- One important thing is to make sure I have sufficient resources – either in terms of full-time writers, or a budget to hire contractors – so I ‘d love to learn more about resources.
- Also, I’m generally happy in my current role, and I’m currently paid $100K plus equity.
- So, to move, I’d really want to see better compensation and an opportunity to lead a larger team.
I saw you did X. Could you walk me through the process?
Q: Could you walk me through how you grew your team’s output by 4X and traffic by 2.5X in your last role?
- The goal. When I took over, our goal was to increase the efficiency of our lead generation, from $20 per lead and $400 per customer acquired through content.
- The metrics for success. My main goal was reducing CAC and increasing customers from content marketing. Secondary metrics were increasing traffic and leads captured from content.
- What you achieved. We decreased our cost per lead from $20 to $10, and our CAC from $400 to $150. At the same time, we increased traffic from 200K to 500K per month, and were able to increase our lead conversion rate and the percent of leads who were qualified (and eventually became customers).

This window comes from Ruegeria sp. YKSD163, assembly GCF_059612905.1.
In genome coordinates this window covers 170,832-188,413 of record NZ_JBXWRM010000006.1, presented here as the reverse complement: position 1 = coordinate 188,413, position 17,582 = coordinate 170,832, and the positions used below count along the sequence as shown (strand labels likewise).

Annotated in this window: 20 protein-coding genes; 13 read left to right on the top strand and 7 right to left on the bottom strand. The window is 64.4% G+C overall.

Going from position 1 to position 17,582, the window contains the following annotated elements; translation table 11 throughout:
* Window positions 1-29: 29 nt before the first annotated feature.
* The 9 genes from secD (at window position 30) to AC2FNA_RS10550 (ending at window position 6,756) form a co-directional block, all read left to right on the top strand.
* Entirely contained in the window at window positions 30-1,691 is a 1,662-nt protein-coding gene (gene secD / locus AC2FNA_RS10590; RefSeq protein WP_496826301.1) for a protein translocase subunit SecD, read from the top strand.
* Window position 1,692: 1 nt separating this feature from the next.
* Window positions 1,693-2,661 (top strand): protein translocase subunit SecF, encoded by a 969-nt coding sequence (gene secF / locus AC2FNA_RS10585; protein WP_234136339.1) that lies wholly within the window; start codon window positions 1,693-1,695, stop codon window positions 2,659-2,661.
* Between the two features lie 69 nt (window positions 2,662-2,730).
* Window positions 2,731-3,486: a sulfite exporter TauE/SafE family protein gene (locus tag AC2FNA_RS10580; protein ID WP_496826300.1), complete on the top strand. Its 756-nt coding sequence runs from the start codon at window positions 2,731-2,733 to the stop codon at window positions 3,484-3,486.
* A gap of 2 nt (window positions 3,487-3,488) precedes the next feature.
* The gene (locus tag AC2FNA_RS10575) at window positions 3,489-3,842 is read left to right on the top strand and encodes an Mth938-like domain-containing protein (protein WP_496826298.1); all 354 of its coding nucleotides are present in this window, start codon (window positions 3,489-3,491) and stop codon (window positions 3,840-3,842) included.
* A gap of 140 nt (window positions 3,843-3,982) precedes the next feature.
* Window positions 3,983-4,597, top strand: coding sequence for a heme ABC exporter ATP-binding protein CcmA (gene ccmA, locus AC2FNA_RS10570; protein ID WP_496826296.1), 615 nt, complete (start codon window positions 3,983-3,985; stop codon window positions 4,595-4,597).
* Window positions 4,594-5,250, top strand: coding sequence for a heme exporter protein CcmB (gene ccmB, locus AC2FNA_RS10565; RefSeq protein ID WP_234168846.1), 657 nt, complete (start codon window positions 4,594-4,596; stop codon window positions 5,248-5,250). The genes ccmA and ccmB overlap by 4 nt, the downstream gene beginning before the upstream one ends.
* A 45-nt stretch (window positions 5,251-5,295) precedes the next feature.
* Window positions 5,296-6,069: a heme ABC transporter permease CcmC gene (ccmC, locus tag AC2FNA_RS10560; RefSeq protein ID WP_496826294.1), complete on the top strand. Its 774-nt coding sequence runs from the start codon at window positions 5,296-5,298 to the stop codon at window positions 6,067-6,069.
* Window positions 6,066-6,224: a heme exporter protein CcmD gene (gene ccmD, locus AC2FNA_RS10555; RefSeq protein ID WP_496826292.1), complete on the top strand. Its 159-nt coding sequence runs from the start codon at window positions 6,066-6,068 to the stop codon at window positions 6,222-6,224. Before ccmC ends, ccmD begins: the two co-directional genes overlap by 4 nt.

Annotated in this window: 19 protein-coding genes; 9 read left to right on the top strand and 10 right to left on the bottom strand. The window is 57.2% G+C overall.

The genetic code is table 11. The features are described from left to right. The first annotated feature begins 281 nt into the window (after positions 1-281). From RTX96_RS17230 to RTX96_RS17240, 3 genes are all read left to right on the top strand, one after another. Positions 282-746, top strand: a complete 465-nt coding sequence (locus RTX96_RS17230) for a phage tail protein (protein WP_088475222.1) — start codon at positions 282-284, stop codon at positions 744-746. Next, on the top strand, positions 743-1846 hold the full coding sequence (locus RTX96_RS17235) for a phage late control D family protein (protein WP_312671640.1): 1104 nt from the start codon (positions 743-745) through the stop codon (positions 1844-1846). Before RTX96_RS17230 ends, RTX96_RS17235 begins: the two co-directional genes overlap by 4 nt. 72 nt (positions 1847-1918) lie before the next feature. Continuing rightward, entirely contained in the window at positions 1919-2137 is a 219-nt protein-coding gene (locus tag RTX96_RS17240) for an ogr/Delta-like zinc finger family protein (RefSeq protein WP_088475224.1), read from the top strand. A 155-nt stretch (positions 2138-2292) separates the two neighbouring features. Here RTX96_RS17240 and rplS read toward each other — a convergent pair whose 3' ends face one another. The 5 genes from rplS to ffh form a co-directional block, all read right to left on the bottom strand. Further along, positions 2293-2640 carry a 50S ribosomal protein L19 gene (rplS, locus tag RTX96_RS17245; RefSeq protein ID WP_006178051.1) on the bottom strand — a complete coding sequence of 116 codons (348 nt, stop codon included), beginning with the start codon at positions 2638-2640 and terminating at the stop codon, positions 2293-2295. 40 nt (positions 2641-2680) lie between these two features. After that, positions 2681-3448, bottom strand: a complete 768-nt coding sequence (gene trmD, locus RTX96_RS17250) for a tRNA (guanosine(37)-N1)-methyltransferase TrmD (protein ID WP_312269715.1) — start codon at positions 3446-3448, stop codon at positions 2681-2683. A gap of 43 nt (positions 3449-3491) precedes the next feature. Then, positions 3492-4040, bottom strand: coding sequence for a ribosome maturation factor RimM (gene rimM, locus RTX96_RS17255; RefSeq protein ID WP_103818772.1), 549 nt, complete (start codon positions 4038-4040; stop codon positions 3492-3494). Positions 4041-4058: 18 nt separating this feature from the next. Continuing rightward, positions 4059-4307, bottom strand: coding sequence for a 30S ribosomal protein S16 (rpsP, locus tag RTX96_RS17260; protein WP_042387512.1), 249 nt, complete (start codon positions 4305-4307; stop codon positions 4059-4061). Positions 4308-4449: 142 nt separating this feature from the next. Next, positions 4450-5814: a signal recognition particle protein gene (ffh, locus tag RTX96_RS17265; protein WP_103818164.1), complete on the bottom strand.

- Walk through, step by step, how you achieved it.
- First, I did an an audit of our content and strategy. I looked at what topics were were writing, and analyzed the pieces responsible for more of our traffic.
- Based on this audit, I realized we could do three things to improve our acquisition cost. (1) Improve the quality of 100 existing posts that were ranking just below the first page of google to increase traffic 5-10X, (2) spend more time on fewer pieces, to ensure they would end up ranking in the top spots, and (3) change our keyword strategy to focus on higher intent search terms that would increase our lead capture and conversion rate.
- To implement content changes, I wrote a standard checklist to ensure our content was higher quality than anything we were competing against, and gave our writers more time per piece.
Follow-up: Why did you do X? Why not Y?
Q: Can you walk me through your rationale for writing less content?